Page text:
By Gabe Fernandez

University of Maryland students mostly disapprove of the decision to cancel clinical trials of a male birth control after participants reported side effects also found in female birth control, according to those interviewed.

In 2008, The World Health Organization commissioned clinical trials for an injection designed to serve as a birth control for men. The trials showed a 96 percent success rate in preventing pregnancy in the participants’ partners. But the Stage II trial was stopped after an independent panel found that the drug had too many side effects, according to study results released Oct. 27. Shianne Richardson, sophomore behavioral community health major, was not a fan of the double standard.

“When I first saw the headline, all I could think was ‘if they could stop this for men, then why is it still available to women,’” Richardson said. “Women live with getting called moody or emotional because of these natural reactions to the pill and they stop this for men because of the same thing? That doesn’t seem fair.”

The study cited the main side effects that caused men to drop from the study were major mood swings, depression and severe acne. However, all of these side effects are also found in users of women’s birth control pills, which is available for public purchase, according to Planned Parenthood. Nasreen Baten-Tschan, senior economics major, law and society minor, mentioned how her reaction towards the story only grew the more she read into the article.

“I wasn’t surprised that this kind of thing didn’t go through or that it got shut down at the first sign of trouble at first,” Baten-Tschan said. “I was kind of shocked the more I read into it. Being a woman and having a lot of cis-gendered woman friends, these side effects just kind of seem like things that come with taking hormonal birth control.”

A recent 13-year-long study found that women taking the combined contraceptive pill were 23 percent more likely to be prescribed antidepressants than those not on hormonal contraception. Adolescent girls on the pill were around twice as likely to use antidepressants.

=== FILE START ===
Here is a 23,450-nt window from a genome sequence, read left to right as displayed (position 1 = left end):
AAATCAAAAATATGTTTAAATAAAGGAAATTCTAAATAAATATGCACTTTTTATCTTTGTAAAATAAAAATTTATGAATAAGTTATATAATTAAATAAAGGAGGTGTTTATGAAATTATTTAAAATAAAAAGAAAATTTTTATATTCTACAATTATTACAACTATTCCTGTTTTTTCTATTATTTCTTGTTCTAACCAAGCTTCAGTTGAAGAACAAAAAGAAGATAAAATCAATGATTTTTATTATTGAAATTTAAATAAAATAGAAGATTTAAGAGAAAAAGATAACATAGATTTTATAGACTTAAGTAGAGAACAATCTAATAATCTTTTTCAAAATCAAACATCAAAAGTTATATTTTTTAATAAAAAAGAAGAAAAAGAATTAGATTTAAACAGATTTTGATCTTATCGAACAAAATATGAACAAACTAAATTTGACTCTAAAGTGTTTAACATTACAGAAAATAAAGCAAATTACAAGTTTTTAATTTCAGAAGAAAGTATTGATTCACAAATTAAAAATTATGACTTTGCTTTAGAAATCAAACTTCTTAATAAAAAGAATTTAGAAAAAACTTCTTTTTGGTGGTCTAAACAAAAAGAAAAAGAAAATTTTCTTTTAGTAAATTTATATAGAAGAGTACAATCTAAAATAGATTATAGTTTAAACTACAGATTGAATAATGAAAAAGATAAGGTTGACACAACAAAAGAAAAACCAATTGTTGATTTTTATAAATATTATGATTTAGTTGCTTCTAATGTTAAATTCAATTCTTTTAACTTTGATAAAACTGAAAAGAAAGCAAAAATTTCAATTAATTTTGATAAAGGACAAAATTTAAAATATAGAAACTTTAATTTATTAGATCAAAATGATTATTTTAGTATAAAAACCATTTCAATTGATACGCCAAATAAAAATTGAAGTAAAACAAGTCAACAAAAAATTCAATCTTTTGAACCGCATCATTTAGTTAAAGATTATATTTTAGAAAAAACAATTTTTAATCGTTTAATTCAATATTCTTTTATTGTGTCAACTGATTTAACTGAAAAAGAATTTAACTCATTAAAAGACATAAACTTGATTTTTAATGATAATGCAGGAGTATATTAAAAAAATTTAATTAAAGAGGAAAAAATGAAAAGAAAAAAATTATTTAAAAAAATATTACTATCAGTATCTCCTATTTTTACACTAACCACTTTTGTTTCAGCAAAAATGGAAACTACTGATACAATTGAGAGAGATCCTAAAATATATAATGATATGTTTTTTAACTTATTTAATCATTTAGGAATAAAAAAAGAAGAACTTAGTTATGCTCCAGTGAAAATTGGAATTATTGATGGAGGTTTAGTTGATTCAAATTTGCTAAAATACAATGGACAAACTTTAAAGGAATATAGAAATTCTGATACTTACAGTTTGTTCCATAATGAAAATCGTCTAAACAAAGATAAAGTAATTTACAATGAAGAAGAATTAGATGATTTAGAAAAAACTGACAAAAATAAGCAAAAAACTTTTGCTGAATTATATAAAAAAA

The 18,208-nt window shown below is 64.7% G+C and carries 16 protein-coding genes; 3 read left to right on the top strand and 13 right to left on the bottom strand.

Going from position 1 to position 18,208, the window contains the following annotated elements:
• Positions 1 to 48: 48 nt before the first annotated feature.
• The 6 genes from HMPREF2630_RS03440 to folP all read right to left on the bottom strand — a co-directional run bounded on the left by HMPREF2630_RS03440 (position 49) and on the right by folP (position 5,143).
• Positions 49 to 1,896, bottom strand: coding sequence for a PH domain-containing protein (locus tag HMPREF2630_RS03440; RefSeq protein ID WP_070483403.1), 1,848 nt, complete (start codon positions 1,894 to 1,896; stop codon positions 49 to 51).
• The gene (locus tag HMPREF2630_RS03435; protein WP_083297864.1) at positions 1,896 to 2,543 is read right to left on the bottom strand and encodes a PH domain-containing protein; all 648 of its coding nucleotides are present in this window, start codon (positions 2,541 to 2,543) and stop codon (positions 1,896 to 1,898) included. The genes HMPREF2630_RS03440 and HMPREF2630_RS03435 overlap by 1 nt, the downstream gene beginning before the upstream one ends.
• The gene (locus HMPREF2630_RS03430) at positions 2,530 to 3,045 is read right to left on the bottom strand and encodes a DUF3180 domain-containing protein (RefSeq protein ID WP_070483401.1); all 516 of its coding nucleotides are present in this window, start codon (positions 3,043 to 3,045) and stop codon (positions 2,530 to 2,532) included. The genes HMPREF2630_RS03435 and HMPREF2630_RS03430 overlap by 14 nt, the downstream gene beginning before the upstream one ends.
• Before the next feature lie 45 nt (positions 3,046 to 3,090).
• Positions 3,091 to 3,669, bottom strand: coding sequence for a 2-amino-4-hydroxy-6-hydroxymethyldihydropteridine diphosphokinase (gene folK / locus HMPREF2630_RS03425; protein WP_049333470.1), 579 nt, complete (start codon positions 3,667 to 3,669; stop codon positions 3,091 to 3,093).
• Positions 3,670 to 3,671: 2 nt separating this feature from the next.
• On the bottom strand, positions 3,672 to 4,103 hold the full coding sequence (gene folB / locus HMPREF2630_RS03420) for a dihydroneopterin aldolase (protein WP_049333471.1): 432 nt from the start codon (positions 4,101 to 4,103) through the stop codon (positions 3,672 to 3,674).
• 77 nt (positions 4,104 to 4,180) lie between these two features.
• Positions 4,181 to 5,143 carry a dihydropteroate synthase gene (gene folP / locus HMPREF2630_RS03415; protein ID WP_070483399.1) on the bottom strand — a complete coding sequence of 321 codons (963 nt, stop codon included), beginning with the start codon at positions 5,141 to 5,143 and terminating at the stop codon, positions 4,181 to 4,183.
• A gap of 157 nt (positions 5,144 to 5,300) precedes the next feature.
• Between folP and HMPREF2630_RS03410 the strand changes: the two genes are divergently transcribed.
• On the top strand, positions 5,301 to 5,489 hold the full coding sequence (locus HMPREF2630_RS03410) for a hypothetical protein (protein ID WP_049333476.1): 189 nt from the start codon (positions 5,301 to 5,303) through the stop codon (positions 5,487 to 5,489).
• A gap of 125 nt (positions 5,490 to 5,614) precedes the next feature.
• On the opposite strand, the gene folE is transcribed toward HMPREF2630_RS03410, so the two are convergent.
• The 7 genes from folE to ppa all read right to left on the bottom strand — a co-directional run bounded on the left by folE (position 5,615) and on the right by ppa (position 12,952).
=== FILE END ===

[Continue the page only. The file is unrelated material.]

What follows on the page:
Even those looking at this story from a male perspective, like Blaise Brennan, junior computer science major, saw a problem with the double standard. However, Brennan did note the story brought out a particular narrative and raised a couple questions for him.

“I thought it was weird how quickly the narrative became ‘haha boys are wimps,’” Brennan said. “The underlying complaint was important though: why are these side effects acceptable for women’s birth control? I’d like to know whether the men’s trials were comparable to current trials in women’s birth control. I’m also curious about whether male birth control could have been tested sooner if family planning wasn’t seen as an inherently female responsibility.”

Daniel Trettel, recent alumnus of Maryland, added to Brennan’s comments calling the results “ironic” because he noticed “how [the cancellation] goes against normal stereotypes of men as strong.”

“I also thought about how none of the men made the connection that ‘okay this must be how my wife or girlfriend feels, so it’s probably ok for me to stick this out,’” Trettel said.

In the CNN report about the study’s cancellation, Dr. Seth Cohen, a urologist at NYU Langone Medical Center, noted the negative effects of male hormonal birth control might make people open their eyes to what women have always been dealing with.

Anna Bella Sicilia, philosophy and history double major, said she thought these findings were “crucial” yet “depressing” because it went to show the ingrained sexism that surrounds birth control for women.

“I feel like most guys don’t have any idea what even the most privileged woman, someone like me, has to deal with just to be on birth control,” Sicilia said.

Sicilia went on to add how it certainly didn’t help that there was a societal expectation of women to be on birth control. In her opinion, women are caught in a lose-lose scenario where those who don’t use it are viewed as irresponsible, and those who do use it choose between non-ideal options that come with “some awful side effects,” which are difficult to deal with. However, she did not dismiss the issues the male participants had in the study.

“I agree with the men who dropped out,” Sicilia said. “Birth control is the worst. Welcome to the club.”

Featured Photo Credit: Courtesy of lookcatalog’s Flickr account.

Gabe Fernandez is a senior journalism major and can be reached at gfernandez@umd.edu.

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